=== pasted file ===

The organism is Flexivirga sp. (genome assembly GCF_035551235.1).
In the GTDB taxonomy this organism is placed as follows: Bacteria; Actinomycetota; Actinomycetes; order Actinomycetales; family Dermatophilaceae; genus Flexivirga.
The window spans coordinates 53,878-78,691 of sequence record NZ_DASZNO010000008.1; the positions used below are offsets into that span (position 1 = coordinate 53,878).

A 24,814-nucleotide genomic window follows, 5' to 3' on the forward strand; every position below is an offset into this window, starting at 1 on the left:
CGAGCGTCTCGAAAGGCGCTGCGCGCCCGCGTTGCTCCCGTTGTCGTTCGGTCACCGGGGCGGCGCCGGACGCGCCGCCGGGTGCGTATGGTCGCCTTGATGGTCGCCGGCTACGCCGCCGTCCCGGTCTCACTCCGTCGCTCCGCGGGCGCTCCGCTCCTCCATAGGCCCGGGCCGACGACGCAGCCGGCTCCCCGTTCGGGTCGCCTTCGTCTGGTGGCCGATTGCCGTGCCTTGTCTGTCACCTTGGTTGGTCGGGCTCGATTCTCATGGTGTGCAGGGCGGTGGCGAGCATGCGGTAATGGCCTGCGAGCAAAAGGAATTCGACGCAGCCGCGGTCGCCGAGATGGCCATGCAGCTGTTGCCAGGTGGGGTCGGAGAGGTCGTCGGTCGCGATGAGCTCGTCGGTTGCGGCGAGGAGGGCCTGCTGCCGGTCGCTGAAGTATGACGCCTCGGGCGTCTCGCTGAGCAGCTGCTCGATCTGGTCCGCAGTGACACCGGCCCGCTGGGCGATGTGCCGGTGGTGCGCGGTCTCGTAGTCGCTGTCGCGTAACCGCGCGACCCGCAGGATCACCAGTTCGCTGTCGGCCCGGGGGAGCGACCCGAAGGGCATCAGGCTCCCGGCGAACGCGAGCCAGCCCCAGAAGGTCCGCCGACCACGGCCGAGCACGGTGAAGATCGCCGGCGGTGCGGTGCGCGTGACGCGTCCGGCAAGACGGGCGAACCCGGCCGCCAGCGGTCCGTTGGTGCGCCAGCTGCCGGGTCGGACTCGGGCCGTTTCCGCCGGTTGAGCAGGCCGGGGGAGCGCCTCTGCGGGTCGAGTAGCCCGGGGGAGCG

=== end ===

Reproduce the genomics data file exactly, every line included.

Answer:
The organism is Flexivirga sp. (genome assembly GCF_035551235.1).
In the GTDB taxonomy this organism is placed as follows: Bacteria; Actinomycetota; Actinomycetes; order Actinomycetales; family Dermatophilaceae; genus Flexivirga.
The window spans coordinates 53,878-78,691 of sequence record NZ_DASZNO010000008.1; the positions used below are offsets into that span (position 1 = coordinate 53,878).

A 24,814-nucleotide genomic window follows, 5' to 3' on the forward strand; every position below is an offset into this window, starting at 1 on the left:
CGAGCGTCTCGAAAGGCGCTGCGCGCCCGCGTTGCTCCCGTTGTCGTTCGGTCACCGGGGCGGCGCCGGACGCGCCGCCGGGTGCGTATGGTCGCCTTGATGGTCGCCGGCTACGCCGCCGTCCCGGTCTCACTCCGTCGCTCCGCGGGCGCTCCGCTCCTCCATAGGCCCGGGCCGACGACGCAGCCGGCTCCCCGTTCGGGTCGCCTTCGTCTGGTGGCCGATTGCCGTGCCTTGTCTGTCACCTTGGTTGGTCGGGCTCGATTCTCATGGTGTGCAGGGCGGTGGCGAGCATGCGGTAATGGCCTGCGAGCAAAAGGAATTCGACGCAGCCGCGGTCGCCGAGATGGCCATGCAGCTGTTGCCAGGTGGGGTCGGAGAGGTCGTCGGTCGCGATGAGCTCGTCGGTTGCGGCGAGGAGGGCCTGCTGCCGGTCGCTGAAGTATGACGCCTCGGGCGTCTCGCTGAGCAGCTGCTCGATCTGGTCCGCAGTGACACCGGCCCGCTGGGCGATGTGCCGGTGGTGCGCGGTCTCGTAGTCGCTGTCGCGTAACCGCGCGACCCGCAGGATCACCAGTTCGCTGTCGGCCCGGGGGAGCGACCCGAAGGGCATCAGGCTCCCGGCGAACGCGAGCCAGCCCCAGAAGGTCCGCCGACCACGGCCGAGCACGGTGAAGATCGCCGGCGGTGCGGTGCGCGTGACGCGTCCGGCAAGACGGGCGAACCCGGCCGCCAGCGGTCCGTTGGTGCGCCAGCTGCCGGGTCGGACTCGGGCCGTTTCCGCCGGTTGAGCAGGCCGGGGGAGCGCCTCTGCGGGTCGAGTAGCCCGGGGGAGCG